Common Legal Mistakes Landlords Make

By E-Renter Tenant Screening
Posted on February 9, 2010 under Landlord Paperwork and Forms, Landlord Tips | icon: commentBe the First to Comment

gardening-blog-header21-300x200While most landlords appropriately treat their rental property businesses like a business, there are always ways to improve practices and in turn, cash flow. If you’re making any of these common legal mistakes, you could be putting your business and finances at risk.

Lackluster leases and rental agreements: The most important legal document in a landlord’s toolbox is the lease. You must be sure yours stay within the limits of new federal and local laws. If your lease has paragraphs scratched out and rewritten lines, do yourself a favor and revamp it. Then have a landlord/tenant attorney take a look at it—it’s worth it to be sure you’re in compliance.

2. Not having a lawyer: Sure, legal guidance can be expensive. But acting as your own attorney, or relying on friends or the Internet for your legal advice can end up costing much more than sound, professional advice from a licensed attorney. For routine procedures, like evictions, hire an attorney for your first one and then you can possibly file subsequent paperwork yourself.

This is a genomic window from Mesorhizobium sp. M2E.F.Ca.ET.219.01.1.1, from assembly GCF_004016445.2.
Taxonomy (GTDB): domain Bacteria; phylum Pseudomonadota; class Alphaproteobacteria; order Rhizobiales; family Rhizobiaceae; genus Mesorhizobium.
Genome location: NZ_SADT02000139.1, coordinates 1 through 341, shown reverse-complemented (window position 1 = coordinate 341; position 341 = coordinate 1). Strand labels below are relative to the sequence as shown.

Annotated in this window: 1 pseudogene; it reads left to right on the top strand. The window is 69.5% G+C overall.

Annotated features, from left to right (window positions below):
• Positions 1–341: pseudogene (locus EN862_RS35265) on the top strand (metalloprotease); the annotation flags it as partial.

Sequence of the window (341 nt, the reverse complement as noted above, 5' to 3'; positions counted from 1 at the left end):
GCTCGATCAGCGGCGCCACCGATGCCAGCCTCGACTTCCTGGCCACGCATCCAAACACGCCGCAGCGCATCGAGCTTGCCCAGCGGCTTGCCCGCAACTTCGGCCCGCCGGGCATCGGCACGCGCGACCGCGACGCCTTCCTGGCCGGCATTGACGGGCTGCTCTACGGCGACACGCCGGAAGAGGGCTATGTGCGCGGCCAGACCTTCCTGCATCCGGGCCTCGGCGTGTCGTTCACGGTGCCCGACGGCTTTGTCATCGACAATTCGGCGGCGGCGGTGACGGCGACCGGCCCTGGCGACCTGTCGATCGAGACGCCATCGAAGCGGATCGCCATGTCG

3. Ignorance of Rental Laws: Landlords are expected to familiarize themselves with federal, state, and local laws. The Fair Credit Reporting Act outlines proper credit check procedures. The Fair Housing Act prohibits discrimination against potential tenants on the basis of race, color, religion, sex, family status, or national origin. The Americans with Disabilities Act prohibits discrimination against persons with disabilities, and can require landlords to modify their leases (such as no-pet rules) or their properties to accommodate them.

4. Ignorance of Employee Laws: Landlords need to know how employees are defined by state and federal government. Whether you consider someone an employee or a contractor might not match the government’s definition—which determines whether or not you must pay taxes and offer any mandated employee insurance coverage. Be careful when paying independent service people, like handymen or lawn care people—don’t pay in cash, and establish contractor status by recording their EIN or Social Security Numbers so you can issue 1099s at the end of the year, if needed. Of course, ask your lawyer for specifics.

5. Insufficient Record Keeping: Ideally, you asked your tax professional or CPA how to set up your records before you purchased your first rental property. Keeping track of mileage, rental income, security deposits, expenses and other deductions is not the most enjoyable part of being a landlord. But it’s the most important part of running your business. Careful records and receipts for all of your expenses are vital to the health of your rental business.

Keeping legal matters tidy is one way to ease the stress of being a landlord.

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